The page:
SELECT statement


[ORDER BY clause]
[result offset clause]
[fetch first clause]
[FOR UPDATE clause]

A SELECT statement consists of a query with an optional ORDER BY clause, an optional result offset clause, an optional fetch first clause, an optional FOR UPDATE clause and optionally isolation level. The SELECT statement is so named because the typical first word of the query construct is SELECT. (Query includes the VALUES expression and UNION, INTERSECT, and EXCEPT expressions as well as SELECT expressions).

The ORDER BY clause guarantees the ordering of the ResultSet. The result offset clause and the fetch first clause can be used to fetch only a subset of the otherwise selected rows, possibly with an offset into the result set. The FOR UPDATE clause makes the result set's cursor updatable. The SELECT statement supports the FOR FETCH ONLY clause. The FOR FETCH ONLY clause is synonymous with the FOR READ ONLY clause.

You can set the isolation level in a SELECT statement using the WITH {RR|RS|CS|UR} syntax.

For queries that do not select a specific column from the tables involved in the SELECT statement (for example, queries that use COUNT(*)), the user must have at least one column-level SELECT privilege or table-level SELECT privilege. See GRANT statement for more information.


-- lists the names of the expression 
-- orders by the new name TOTAL_PAY
-- creating an updatable cursor with a FOR UPDATE clause 
-- to update the start date (PRSTDATE) and the end date (PRENDATE)
-- columns in the PROJECT table
-- set the isolation level to RR for this statement only 
FROM Flights 
WHERE flight_id BETWEEN 'AA1111' AND 'AA1112' 
A SELECT statement returns a ResultSet. A cursor is a pointer to a specific row in ResultSet. In Java applications, all ResultSets have an underlying associated SQL cursor, often referred to as the result set's cursor. The cursor can be updatable, that is, you can update or delete rows as you step through the ResultSet if the SELECT statement that generated it and its underlying query meet cursor updatability requirements, as detailed below. The FOR UPDATE clause can be used to ensure a compilation check that the SELECT statement meets the requiremments of a updatable cursors, or to limit the columns that can be updated.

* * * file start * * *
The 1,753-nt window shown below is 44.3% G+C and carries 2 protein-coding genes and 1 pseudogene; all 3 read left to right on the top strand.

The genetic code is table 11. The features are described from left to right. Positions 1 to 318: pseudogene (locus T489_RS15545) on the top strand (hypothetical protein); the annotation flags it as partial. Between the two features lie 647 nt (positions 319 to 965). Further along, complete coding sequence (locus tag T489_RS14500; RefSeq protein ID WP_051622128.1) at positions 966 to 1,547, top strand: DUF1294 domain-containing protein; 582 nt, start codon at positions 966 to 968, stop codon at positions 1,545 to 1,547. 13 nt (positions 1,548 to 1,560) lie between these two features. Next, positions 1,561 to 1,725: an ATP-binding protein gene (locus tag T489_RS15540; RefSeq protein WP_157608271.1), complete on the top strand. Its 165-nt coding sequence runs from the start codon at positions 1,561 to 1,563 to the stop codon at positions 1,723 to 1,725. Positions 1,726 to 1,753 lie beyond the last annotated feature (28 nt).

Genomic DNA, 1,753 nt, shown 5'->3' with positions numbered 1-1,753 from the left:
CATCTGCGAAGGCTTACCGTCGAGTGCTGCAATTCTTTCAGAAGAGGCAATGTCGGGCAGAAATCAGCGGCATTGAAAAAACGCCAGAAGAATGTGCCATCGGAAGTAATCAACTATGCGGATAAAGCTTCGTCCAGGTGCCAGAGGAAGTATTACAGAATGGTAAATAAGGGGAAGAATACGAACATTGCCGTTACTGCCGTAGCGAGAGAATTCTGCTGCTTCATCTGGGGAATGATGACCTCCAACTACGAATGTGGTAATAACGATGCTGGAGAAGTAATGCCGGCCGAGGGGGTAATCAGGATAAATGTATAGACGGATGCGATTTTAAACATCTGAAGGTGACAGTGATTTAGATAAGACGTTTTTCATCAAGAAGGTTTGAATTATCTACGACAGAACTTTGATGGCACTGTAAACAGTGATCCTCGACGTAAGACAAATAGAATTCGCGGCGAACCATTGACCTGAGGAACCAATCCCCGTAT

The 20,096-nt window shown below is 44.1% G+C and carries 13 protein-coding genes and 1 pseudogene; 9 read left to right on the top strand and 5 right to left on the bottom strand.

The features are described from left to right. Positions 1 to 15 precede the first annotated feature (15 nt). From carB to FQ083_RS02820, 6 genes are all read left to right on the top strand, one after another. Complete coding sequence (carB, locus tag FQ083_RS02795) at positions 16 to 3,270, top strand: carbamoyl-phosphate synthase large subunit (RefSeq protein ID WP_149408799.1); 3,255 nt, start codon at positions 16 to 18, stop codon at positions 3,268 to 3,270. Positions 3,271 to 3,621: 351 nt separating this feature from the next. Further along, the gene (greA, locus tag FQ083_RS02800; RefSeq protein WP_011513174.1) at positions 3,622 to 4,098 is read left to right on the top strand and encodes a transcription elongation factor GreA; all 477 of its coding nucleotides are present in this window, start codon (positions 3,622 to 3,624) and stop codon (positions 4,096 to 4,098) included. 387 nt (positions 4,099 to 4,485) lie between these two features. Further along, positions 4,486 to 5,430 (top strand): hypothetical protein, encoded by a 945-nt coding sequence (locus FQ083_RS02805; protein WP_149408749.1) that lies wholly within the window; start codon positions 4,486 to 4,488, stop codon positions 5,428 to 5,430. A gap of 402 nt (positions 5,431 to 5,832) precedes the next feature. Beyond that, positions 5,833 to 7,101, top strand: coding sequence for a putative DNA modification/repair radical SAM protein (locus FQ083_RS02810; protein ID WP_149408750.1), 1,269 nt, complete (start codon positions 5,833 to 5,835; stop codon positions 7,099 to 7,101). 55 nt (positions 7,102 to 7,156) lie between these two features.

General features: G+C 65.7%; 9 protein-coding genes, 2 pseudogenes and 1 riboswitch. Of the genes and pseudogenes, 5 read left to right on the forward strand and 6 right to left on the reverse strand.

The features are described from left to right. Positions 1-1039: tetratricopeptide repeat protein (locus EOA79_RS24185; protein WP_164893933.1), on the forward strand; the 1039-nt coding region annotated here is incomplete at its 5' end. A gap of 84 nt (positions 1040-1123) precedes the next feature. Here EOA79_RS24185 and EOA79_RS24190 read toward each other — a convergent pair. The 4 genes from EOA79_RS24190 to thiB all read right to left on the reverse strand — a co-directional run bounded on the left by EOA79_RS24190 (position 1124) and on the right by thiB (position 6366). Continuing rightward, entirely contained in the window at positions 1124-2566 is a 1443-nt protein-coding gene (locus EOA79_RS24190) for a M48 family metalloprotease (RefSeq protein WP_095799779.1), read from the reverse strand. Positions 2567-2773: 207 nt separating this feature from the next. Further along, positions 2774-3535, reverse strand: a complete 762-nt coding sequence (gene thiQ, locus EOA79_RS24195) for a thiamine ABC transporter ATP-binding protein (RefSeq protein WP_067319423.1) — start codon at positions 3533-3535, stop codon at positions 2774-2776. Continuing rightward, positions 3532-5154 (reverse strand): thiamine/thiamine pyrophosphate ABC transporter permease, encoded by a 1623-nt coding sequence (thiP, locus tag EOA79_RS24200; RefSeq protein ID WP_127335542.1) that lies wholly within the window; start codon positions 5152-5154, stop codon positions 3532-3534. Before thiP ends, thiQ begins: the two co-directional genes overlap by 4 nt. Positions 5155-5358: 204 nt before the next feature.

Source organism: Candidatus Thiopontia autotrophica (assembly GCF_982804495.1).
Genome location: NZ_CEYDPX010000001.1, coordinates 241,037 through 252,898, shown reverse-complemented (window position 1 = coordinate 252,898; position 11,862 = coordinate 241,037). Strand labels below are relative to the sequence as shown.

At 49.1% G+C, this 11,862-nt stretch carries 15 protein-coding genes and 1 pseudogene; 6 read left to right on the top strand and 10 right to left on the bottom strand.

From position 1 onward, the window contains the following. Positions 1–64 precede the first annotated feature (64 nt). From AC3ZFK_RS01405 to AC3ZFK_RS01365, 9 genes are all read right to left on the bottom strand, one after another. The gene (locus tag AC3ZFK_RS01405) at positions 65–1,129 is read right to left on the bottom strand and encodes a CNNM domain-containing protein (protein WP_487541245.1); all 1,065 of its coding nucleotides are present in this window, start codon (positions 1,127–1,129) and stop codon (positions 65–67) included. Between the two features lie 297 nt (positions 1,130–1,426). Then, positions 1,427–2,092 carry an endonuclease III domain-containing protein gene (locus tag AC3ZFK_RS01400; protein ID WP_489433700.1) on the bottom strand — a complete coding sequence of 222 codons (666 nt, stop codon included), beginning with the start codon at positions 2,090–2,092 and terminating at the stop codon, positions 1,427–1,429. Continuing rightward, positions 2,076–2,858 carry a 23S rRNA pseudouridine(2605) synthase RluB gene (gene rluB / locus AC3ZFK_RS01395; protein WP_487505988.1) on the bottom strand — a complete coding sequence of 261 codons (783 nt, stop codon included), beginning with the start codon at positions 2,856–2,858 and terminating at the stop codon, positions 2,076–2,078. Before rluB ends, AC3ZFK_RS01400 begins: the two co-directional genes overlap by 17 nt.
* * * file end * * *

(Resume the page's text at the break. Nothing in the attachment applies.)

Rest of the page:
Note: The ORDER BY clause allows you to order the results of the SELECT. Without the ORDER BY clause, the results are returned in random order.

Requirements for updatable cursors and updatable ResultSets

Only simple, single-table SELECT cursors can be updatable. The SELECT statement for updatable ResultSets has the same syntax as the SELECT statement for updatable cursors. To generate updatable cursors:
  • The SELECT statement must not include an ORDER BY clause.
  • The underlying Query must be a SelectExpression.
  • The SelectExpression in the underlying Query must not include:
    • Aggregates
    • GROUP BY clause
    • HAVING clause
    • ORDER BY clause
  • The FROM clause in the underlying Query must not have:
    • more than one table in its FROM clause
    • anything other than one table name
    • SelectExpressions
    • subqueries
  • If the underlying Query has a WHERE clause, the WHERE clause must not have subqueries.
Note: Cursors are read-only by default. To produce an updatable cursor besides meeting the requirements listed above, the concurrency mode for the ResultSet must be ResultSet.CONCUR_UPDATABLE or the SELECT statement must have FOR UPDATE in the FOR clause (see FOR UPDATE clause).

There is no SQL language statement to assign a name to a cursor. Instead, one can use the JDBC API to assign names to cursors or retrieve system-generated names. For more information, see Naming or accessing the name of a cursor in the Derby Developer's Guide.

Statement dependency system

The SELECT depends on all the tables and views named in the query and the conglomerates (units of storage such as heaps and indexes) chosen for access paths on those tables. CREATE INDEX does not invalidate a prepared SELECT statement. A DROP INDEX statement invalidates a prepared SELECT statement if the index is an access path in the statement. If the SELECT includes views, it also depends on the dictionary objects on which the view itself depends (see CREATE VIEW statement).

Any prepared UPDATE WHERE CURRENT or DELETE WHERE CURRENT statement against a cursor of a SELECT depends on the SELECT. Removing a SELECT through a java.sql.Statement.close request invalidates the UPDATE WHERE CURRENT or DELETE WHERE CURRENT.

The SELECT depends on all aliases used in the query. Dropping an alias invalidates a prepared SELECT statement if the statement uses the alias.